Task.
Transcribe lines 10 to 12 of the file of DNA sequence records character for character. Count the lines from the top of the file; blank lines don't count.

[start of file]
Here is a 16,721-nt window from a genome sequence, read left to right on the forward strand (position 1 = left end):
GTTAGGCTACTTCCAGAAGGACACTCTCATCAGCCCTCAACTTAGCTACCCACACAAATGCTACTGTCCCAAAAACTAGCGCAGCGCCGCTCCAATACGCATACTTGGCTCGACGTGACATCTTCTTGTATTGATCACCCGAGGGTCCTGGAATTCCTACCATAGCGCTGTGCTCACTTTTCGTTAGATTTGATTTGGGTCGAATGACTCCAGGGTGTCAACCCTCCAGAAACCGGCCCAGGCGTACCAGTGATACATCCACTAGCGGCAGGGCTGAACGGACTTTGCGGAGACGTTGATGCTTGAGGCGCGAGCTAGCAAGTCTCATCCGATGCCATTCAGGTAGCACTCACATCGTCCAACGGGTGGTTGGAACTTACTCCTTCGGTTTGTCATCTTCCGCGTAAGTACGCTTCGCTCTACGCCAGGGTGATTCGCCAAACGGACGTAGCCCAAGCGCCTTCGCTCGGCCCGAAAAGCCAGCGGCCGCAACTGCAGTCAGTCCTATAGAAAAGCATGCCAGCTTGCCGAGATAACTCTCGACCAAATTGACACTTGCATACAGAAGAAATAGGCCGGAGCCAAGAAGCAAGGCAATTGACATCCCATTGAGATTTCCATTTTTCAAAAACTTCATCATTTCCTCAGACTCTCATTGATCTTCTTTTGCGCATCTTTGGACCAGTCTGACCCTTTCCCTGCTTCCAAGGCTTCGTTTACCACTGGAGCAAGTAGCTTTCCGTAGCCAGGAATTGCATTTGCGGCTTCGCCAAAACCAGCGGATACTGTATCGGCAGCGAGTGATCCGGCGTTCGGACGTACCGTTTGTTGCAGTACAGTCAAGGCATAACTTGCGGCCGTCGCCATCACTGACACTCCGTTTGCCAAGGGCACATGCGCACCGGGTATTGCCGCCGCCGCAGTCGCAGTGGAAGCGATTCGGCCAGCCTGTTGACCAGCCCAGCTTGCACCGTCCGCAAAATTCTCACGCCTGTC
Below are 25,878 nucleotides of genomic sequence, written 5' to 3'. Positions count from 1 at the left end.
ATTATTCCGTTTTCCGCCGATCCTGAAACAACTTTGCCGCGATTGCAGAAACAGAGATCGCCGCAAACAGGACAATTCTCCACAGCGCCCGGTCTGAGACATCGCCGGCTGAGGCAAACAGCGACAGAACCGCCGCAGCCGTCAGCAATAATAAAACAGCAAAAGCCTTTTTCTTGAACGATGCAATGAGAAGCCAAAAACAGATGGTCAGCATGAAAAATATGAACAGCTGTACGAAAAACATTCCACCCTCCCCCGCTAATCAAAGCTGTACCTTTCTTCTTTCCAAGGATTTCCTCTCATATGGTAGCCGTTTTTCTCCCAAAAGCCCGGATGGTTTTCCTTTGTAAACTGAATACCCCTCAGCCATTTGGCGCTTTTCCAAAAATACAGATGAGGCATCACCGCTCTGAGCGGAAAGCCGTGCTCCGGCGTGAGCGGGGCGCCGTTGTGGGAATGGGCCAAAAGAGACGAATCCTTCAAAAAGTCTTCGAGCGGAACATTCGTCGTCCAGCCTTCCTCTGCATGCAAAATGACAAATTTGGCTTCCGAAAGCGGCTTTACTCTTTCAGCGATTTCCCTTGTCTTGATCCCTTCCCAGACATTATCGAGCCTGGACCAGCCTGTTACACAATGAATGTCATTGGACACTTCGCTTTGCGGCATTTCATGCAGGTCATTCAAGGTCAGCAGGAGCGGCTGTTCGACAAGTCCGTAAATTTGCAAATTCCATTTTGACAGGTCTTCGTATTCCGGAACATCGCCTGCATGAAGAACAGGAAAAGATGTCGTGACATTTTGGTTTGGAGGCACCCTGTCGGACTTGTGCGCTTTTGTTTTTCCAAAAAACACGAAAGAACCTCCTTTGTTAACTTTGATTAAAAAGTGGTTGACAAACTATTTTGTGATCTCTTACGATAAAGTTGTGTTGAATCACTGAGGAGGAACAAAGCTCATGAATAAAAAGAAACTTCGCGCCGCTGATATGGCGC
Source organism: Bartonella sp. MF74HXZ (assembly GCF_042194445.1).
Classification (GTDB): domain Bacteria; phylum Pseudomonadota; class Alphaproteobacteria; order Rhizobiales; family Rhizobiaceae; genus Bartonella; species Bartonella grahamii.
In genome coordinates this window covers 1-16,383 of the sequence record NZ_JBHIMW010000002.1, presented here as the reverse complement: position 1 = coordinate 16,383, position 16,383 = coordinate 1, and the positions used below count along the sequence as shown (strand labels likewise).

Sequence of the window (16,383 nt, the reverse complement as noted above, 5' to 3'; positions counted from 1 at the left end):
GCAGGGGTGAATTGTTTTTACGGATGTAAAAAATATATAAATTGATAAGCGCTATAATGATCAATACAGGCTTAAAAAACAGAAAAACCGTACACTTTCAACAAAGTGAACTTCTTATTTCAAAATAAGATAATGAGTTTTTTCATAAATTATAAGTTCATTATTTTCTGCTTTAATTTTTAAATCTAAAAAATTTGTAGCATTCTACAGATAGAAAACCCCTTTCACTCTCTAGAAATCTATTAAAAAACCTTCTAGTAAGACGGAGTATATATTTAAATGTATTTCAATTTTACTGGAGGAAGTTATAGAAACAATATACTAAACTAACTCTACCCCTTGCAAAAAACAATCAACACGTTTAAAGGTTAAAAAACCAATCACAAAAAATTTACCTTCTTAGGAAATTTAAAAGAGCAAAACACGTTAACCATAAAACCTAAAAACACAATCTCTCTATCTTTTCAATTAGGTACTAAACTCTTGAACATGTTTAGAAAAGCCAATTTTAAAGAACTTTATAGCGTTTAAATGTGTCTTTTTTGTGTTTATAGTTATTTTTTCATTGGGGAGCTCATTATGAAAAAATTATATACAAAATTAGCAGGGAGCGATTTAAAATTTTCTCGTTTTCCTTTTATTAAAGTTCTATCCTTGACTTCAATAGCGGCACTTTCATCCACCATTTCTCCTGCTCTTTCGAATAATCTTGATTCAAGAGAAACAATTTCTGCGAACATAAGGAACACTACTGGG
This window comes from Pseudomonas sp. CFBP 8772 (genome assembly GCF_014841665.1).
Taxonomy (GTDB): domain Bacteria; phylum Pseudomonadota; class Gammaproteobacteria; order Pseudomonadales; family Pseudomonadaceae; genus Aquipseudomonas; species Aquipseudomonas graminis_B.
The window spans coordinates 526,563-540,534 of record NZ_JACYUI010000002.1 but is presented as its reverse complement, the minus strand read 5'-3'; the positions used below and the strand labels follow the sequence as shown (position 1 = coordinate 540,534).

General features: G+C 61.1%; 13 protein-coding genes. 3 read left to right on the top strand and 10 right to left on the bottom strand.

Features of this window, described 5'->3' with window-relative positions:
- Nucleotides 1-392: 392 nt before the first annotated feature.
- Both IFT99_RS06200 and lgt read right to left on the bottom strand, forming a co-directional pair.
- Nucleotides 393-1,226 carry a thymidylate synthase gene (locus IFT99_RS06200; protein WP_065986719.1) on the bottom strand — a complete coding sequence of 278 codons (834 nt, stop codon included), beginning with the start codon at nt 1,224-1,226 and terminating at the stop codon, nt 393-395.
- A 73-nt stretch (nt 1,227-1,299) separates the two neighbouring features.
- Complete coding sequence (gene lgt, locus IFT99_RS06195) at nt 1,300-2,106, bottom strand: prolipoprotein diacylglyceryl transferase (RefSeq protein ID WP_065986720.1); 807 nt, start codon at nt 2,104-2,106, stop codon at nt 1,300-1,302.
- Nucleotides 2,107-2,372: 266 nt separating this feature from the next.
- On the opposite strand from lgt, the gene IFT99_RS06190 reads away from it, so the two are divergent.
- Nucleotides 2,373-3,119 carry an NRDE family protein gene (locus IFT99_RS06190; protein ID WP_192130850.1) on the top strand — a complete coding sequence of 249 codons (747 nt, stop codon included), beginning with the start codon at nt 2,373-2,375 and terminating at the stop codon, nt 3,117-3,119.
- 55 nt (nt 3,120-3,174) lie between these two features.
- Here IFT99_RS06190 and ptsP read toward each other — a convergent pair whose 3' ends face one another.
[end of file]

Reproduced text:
This window comes from Pseudomonas sp. CFBP 8772 (genome assembly GCF_014841665.1).
Taxonomy (GTDB): domain Bacteria; phylum Pseudomonadota; class Gammaproteobacteria; order Pseudomonadales; family Pseudomonadaceae; genus Aquipseudomonas; species Aquipseudomonas graminis_B.
The window spans coordinates 526,563-540,534 of record NZ_JACYUI010000002.1 but is presented as its reverse complement, the minus strand read 5'-3'; the positions used below and the strand labels follow the sequence as shown (position 1 = coordinate 540,534).